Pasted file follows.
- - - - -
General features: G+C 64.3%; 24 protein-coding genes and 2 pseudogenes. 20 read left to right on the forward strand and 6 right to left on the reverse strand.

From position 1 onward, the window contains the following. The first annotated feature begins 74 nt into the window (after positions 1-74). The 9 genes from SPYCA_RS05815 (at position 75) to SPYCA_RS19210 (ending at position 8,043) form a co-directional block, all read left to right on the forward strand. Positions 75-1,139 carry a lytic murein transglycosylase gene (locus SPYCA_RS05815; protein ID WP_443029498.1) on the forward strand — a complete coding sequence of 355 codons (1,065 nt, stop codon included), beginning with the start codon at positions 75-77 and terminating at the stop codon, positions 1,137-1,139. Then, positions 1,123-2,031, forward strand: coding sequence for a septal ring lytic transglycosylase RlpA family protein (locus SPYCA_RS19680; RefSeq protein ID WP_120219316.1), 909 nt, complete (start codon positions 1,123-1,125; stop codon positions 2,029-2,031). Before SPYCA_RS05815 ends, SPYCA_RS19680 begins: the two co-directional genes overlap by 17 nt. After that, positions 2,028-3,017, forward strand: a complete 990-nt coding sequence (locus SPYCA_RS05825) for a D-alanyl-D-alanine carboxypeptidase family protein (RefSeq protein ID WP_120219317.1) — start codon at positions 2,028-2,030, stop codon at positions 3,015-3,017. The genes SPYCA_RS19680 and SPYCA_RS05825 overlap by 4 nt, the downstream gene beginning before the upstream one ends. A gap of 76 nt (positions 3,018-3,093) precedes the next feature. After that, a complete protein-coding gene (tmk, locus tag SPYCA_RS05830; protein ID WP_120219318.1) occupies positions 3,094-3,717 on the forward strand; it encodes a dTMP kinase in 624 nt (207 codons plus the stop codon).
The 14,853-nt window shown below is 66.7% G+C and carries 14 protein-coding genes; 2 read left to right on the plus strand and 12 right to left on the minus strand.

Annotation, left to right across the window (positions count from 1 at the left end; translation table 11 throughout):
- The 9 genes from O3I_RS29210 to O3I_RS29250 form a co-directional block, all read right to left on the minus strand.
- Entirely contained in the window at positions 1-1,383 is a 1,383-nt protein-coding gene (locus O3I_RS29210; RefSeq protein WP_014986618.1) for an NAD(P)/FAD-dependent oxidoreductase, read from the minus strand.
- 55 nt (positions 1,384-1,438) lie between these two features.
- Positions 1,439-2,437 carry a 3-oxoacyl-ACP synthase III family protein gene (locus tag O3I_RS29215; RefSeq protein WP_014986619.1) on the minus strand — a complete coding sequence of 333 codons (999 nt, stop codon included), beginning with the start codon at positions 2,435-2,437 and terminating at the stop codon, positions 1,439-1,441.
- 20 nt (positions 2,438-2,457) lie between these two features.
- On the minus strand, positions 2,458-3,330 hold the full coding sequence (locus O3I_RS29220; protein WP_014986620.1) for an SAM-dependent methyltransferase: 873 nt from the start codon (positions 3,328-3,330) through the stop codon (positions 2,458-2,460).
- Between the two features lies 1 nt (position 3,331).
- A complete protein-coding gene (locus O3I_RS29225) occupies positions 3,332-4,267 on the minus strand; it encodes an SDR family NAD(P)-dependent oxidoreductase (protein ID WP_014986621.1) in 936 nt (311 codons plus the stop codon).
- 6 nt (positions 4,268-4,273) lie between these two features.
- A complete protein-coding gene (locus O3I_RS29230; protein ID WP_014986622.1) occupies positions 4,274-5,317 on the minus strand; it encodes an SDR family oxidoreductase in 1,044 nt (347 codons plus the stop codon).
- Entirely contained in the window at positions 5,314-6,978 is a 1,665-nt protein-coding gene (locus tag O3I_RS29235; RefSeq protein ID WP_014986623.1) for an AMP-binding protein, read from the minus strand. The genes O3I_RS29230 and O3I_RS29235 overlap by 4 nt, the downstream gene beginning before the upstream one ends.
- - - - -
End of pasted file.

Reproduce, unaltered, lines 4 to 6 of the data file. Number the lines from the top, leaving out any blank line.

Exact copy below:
Annotation, left to right across the window (positions count from 1 at the left end; translation table 11 throughout):
- The 9 genes from O3I_RS29210 to O3I_RS29250 form a co-directional block, all read right to left on the minus strand.
- Entirely contained in the window at positions 1-1,383 is a 1,383-nt protein-coding gene (locus O3I_RS29210; RefSeq protein WP_014986618.1) for an NAD(P)/FAD-dependent oxidoreductase, read from the minus strand.